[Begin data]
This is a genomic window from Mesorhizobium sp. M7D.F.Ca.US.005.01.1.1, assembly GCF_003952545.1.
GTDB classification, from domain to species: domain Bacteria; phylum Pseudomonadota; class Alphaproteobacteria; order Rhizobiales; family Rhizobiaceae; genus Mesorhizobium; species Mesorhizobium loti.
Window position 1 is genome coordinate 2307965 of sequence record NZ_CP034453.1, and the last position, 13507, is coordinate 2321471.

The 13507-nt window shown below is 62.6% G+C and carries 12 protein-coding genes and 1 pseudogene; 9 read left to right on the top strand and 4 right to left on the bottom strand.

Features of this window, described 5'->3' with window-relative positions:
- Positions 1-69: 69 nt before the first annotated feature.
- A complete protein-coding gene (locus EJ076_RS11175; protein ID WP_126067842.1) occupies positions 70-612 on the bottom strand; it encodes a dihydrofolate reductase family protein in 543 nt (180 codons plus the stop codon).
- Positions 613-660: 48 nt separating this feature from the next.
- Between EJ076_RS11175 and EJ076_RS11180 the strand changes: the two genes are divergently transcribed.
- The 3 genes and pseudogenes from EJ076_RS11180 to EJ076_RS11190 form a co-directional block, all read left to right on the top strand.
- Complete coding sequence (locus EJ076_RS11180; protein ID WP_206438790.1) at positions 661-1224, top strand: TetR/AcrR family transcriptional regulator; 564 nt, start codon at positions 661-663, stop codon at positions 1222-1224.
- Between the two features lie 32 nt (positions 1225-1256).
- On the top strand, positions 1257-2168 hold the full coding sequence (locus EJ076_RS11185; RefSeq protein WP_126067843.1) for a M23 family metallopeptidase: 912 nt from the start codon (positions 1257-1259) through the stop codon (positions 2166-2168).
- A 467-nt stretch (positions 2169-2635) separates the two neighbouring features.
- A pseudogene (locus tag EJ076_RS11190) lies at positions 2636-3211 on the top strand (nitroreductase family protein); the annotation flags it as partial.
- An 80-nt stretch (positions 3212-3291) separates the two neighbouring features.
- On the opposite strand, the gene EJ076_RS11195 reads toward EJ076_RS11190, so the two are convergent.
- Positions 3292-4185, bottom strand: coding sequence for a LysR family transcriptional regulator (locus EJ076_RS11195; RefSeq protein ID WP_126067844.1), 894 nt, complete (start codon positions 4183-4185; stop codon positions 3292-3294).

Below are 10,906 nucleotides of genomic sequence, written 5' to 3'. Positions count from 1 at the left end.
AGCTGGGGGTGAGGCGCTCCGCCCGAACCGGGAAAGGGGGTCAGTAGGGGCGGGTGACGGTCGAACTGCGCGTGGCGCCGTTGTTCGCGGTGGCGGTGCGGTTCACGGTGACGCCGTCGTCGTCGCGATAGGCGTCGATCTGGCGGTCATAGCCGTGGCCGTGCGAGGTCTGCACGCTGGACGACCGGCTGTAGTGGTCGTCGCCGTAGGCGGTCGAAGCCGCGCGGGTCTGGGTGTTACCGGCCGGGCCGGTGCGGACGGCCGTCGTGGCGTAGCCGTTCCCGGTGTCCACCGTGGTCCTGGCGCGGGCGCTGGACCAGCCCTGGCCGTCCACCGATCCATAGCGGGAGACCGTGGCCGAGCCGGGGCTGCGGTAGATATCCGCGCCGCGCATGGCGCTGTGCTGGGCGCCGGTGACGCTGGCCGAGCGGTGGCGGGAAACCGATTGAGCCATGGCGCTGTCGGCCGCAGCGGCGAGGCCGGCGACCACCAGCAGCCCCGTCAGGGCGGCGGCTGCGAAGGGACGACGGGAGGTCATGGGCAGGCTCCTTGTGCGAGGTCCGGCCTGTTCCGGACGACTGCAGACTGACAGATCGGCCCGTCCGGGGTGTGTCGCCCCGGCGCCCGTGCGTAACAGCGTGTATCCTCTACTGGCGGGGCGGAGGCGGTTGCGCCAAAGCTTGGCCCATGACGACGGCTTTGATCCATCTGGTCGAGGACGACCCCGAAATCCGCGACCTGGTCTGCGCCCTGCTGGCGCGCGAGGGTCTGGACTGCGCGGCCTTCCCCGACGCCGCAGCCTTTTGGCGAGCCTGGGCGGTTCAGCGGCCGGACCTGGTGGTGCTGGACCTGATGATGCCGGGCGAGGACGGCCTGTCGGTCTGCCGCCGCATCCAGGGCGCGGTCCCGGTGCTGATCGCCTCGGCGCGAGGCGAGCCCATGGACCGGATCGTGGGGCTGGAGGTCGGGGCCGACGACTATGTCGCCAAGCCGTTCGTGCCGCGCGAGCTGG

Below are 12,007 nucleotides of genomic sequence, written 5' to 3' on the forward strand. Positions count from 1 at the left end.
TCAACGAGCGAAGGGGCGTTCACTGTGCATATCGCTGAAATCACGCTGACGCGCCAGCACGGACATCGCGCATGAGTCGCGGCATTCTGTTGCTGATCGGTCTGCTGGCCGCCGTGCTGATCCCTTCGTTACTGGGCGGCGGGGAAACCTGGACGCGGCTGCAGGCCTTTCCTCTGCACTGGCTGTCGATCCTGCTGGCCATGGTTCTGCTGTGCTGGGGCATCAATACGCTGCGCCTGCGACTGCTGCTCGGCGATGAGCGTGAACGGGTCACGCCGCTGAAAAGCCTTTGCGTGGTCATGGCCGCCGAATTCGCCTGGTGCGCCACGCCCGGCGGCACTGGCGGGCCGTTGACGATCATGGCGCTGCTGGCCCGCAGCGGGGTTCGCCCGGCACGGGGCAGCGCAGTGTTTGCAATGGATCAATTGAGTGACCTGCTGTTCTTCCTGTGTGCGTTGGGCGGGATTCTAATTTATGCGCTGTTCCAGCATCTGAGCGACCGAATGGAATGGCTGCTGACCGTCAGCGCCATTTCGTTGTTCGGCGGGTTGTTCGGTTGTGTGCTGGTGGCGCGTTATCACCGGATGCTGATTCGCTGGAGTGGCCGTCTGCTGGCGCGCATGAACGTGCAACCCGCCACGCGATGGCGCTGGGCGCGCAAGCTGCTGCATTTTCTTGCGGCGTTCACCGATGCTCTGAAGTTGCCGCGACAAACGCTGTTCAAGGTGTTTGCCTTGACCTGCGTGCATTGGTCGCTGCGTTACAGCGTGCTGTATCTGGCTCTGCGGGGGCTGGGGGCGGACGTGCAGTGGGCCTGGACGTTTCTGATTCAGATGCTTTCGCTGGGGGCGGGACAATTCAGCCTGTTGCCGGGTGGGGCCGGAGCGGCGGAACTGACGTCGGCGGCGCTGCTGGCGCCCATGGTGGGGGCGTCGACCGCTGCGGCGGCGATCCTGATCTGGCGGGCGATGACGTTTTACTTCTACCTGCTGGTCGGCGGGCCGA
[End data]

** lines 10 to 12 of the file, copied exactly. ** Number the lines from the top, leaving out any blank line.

- The 3 genes and pseudogenes from EJ076_RS11180 to EJ076_RS11190 form a co-directional block, all read left to right on the top strand.
- Complete coding sequence (locus EJ076_RS11180; protein ID WP_206438790.1) at positions 661-1224, top strand: TetR/AcrR family transcriptional regulator; 564 nt, start codon at positions 661-663, stop codon at positions 1222-1224.
- Between the two features lie 32 nt (positions 1225-1256).